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Photographer's Note

I know it is the most classic view of Victoria or Australia. But I was there, thanks to Andrew, Klaudio and Santo! I have already posted the view of the other side.

How many Apostles? The process is dynamical, old stacks crush but then new ones are created. I suppose, eight of them at the moment.
After Wiki:

The apostles were formed by erosion: the harsh weather conditions from the Southern Ocean gradually eroded the soft limestone to form caves in the cliffs, which then became arches, which in turn collapsed; leaving rock stacks up to 45 metres high. The site was known as the Sow and Piglets until 1922 (Muttonbird Island, near Loch Ard Gorge, was the Sow, and the smaller rock stacks were the Piglets); after which it was renamed to The Apostles for tourism purposes. The formation eventually became known as the Twelve Apostles, despite only ever having nine stacks.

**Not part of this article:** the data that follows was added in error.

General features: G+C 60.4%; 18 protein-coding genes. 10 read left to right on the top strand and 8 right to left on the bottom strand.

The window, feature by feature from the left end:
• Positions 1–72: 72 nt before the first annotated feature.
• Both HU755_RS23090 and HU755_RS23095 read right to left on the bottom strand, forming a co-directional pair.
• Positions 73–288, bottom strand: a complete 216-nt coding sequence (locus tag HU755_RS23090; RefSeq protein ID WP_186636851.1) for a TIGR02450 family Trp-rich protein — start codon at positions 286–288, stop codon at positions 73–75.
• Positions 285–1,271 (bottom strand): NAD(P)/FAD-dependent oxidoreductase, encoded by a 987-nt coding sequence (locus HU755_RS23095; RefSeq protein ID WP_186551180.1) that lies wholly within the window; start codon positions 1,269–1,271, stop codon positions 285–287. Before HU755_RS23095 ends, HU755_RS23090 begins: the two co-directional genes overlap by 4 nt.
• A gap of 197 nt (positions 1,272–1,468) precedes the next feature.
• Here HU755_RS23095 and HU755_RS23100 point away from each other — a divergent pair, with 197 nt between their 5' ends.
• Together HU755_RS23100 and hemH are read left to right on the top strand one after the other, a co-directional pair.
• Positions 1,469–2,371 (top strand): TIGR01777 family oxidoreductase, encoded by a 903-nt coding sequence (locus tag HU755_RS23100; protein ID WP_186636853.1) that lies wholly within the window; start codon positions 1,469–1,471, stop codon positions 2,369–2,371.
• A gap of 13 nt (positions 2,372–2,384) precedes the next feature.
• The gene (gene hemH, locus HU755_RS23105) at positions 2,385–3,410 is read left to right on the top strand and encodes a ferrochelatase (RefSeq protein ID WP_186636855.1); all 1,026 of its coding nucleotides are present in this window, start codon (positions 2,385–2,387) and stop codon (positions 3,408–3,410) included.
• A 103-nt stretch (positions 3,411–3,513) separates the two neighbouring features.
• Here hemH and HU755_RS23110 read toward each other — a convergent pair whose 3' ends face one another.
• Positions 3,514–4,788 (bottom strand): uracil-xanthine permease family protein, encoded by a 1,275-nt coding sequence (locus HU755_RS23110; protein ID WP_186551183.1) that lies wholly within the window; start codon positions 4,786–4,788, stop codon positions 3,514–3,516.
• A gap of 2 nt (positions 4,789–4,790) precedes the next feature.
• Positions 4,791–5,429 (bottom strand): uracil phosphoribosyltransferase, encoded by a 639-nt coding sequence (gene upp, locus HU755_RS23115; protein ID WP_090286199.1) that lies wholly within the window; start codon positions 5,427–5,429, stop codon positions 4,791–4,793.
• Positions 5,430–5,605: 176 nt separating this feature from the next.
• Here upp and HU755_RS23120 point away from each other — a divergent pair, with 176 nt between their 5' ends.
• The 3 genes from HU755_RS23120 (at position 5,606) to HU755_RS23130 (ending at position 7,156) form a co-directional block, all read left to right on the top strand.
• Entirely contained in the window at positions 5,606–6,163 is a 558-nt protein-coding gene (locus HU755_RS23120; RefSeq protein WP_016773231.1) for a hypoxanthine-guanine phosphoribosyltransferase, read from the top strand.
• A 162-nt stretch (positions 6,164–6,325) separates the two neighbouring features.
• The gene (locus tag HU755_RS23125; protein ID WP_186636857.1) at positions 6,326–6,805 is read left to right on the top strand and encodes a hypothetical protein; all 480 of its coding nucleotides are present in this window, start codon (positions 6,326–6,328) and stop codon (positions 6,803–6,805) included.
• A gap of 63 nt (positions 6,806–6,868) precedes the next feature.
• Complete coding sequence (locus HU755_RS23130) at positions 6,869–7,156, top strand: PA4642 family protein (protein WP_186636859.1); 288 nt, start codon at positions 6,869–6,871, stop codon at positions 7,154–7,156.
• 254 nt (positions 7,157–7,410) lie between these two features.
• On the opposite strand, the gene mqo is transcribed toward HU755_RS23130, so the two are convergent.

The stacks are susceptible to further erosion from the waves. On 3 July 2005, a 50 metre tall stack collapsed, leaving eight remaining. . On 25 September 2009, it was thought that another of the stacks fell, but this was actually one of the smaller stacks of the Three Sisters formation. The rate of erosion at the base of the limestone pillars is approximately 2 cm per year. Due to wave action eroding the cliff face existing headlands are expected to become new limestone stacks in the future.

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Additional Photos by Malgorzata Kopczynska (emka) Gold Star Critiquer/Gold Star Workshop Editor/Gold Note Writer [C: 13401 W: 141 N: 34841] (157280)
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